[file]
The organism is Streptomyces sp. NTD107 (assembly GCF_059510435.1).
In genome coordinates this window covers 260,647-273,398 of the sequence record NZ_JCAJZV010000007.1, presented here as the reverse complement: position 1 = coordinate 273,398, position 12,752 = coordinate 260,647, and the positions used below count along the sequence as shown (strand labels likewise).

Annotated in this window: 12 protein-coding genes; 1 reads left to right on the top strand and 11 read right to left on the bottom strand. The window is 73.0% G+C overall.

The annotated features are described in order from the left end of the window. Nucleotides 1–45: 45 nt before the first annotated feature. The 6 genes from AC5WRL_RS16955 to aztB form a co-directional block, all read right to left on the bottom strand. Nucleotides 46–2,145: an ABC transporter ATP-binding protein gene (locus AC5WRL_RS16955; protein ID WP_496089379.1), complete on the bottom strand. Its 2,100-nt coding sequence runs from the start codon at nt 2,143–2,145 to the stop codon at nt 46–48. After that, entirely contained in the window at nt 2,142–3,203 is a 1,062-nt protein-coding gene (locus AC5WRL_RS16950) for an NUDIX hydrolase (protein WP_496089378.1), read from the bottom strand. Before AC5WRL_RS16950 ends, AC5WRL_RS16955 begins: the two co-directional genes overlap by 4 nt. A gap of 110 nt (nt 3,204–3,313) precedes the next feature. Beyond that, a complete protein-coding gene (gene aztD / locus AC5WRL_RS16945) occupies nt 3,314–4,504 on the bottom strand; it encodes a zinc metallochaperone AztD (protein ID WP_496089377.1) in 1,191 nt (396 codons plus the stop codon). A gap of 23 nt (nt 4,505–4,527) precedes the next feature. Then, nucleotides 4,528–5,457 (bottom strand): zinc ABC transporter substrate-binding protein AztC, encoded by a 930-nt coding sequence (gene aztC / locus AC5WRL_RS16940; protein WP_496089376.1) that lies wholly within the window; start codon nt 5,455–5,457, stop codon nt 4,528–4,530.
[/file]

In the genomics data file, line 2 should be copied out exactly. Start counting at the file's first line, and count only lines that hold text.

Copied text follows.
In genome coordinates this window covers 260,647-273,398 of the sequence record NZ_JCAJZV010000007.1, presented here as the reverse complement: position 1 = coordinate 273,398, position 12,752 = coordinate 260,647, and the positions used below count along the sequence as shown (strand labels likewise).